As I read through daily mortgage news and commentaries, I frequently run across information about eased credit guidelines with Freddie Mac and Fannie Mae. Most recently Fannie Mae updated their guidelines for self-employed borrowers. They have relaxed documentation requirements and analysis of business and personal income.
Speaking of self-employed borrowers. It is often very hard for a small business owner to qualify for a mortgage loan because business tax returns often show very little income on the adjusted gross income bottom line. There might be some help for business owners. Help … but somewhat controversial. What I mean by is that some lenders across the nation are offering stated income loans again. These were often called NINA loans or liar loans. They were called liar loans because borrowers were stating income they thought would allow them to qualify. A borrower states to the lender what their monthly income is with very little or no documentation required.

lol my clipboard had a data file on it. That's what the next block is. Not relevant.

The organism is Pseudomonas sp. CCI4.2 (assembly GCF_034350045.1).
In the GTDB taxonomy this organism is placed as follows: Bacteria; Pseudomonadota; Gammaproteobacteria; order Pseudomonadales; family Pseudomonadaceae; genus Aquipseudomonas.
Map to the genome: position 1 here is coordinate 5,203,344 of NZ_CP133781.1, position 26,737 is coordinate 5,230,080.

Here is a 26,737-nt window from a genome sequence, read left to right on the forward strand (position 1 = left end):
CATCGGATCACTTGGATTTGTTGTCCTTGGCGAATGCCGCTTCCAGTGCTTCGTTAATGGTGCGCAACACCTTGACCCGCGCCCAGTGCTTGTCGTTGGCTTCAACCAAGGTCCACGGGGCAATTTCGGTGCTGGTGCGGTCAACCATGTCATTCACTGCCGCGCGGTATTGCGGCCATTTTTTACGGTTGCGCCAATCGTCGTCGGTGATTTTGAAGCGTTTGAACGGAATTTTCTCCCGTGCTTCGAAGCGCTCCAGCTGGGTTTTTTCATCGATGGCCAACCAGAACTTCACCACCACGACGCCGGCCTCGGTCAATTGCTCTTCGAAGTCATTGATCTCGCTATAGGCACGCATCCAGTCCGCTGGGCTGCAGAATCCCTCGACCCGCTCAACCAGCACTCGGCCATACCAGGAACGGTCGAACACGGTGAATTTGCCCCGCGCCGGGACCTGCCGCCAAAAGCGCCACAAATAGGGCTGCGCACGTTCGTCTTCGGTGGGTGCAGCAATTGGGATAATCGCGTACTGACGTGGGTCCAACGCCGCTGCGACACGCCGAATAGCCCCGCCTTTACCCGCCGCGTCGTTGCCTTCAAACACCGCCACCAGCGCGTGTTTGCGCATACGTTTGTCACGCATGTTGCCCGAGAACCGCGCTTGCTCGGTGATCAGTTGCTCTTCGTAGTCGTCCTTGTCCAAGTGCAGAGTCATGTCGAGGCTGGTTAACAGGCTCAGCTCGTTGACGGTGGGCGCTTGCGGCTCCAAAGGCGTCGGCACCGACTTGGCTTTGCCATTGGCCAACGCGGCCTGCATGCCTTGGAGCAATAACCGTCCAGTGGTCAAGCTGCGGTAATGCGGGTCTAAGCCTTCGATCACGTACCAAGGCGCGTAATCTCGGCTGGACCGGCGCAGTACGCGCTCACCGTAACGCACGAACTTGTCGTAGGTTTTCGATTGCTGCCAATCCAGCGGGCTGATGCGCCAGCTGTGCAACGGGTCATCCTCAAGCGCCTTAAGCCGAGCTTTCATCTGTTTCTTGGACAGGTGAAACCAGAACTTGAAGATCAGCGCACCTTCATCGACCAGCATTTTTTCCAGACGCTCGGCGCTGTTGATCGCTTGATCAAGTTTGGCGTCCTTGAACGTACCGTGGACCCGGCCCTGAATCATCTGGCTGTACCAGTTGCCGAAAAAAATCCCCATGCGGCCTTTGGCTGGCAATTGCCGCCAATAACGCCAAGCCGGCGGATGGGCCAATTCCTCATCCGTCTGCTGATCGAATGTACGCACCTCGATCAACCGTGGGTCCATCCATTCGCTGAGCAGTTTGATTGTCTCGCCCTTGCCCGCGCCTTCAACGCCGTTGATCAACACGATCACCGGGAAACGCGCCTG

These loans are referred to as non – qualified loans and are not sold to the secondary market, i.e. Freddie Mac or Fannie Mae. These type of loans may also require a certain downpayment or cash reserves.
This is feared by some as a reason or a least one of the reasons that caused the mortgage melt down.
What do you think? Are we heading back to what hit the mortgage business in the past by offering stated income loans?